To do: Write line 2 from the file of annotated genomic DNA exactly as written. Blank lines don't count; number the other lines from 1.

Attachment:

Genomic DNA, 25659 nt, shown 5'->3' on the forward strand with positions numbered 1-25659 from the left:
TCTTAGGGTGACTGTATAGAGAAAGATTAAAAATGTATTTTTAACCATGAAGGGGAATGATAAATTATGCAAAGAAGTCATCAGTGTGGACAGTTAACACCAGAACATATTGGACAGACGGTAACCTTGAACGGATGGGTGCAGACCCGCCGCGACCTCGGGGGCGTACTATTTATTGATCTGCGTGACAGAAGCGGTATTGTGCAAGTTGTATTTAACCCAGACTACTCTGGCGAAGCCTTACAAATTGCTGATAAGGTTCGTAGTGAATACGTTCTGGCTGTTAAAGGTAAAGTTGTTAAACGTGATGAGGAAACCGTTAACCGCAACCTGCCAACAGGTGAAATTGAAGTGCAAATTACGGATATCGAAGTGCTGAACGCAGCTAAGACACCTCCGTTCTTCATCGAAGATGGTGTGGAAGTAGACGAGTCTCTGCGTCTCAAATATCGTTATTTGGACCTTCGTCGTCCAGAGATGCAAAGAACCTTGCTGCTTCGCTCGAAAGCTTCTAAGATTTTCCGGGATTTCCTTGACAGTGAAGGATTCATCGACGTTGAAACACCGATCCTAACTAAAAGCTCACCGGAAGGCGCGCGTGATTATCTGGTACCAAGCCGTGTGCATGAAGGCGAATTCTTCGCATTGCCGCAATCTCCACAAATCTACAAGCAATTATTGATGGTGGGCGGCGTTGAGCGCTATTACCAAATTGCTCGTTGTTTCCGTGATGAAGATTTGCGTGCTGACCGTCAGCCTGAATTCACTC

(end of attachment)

TCTTAGGGTGACTGTATAGAGAAAGATTAAAAATGTATTTTTAACCATGAAGGGGAATGATAAATTATGCAAAGAAGTCATCAGTGTGGACAGTTAACACCAGAACATATTGGACAGACGGTAACCTTGAACGGATGGGTGCAGACCCGCCGCGACCTCGGGGGCGTACTATTTATTGATCTGCGTGACAGAAGCGGTATTGTGCAAGTTGTATTTAACCCAGACTACTCTGGCGAAGCCTTACAAATTGCTGATAAGGTTCGTAGTGAATACGTTCTGGCTGTTAAAGGTAAAGTTGTTAAACGTGATGAGGAAACCGTTAACCGCAACCTGCCAACAGGTGAAATTGAAGTGCAAATTACGGATATCGAAGTGCTGAACGCAGCTAAGACACCTCCGTTCTTCATCGAAGATGGTGTGGAAGTAGACGAGTCTCTGCGTCTCAAATATCGTTATTTGGACCTTCGTCGTCCAGAGATGCAAAGAACCTTGCTGCTTCGCTCGAAAGCTTCTAAGATTTTCCGGGATTTCCTTGACAGTGAAGGATTCATCGACGTTGAAACACCGATCCTAACTAAAAGCTCACCGGAAGGCGCGCGTGATTATCTGGTACCAAGCCGTGTGCATGAAGGCGAATTCTTCGCATTGCCGCAATCTCCACAAATCTACAAGCAATTATTGATGGTGGGCGGCGTTGAGCGCTATTACCAAATTGCTCGTTGTTTCCGTGATGAAGATTTGCGTGCTGACCGTCAGCCTGAATTCACTC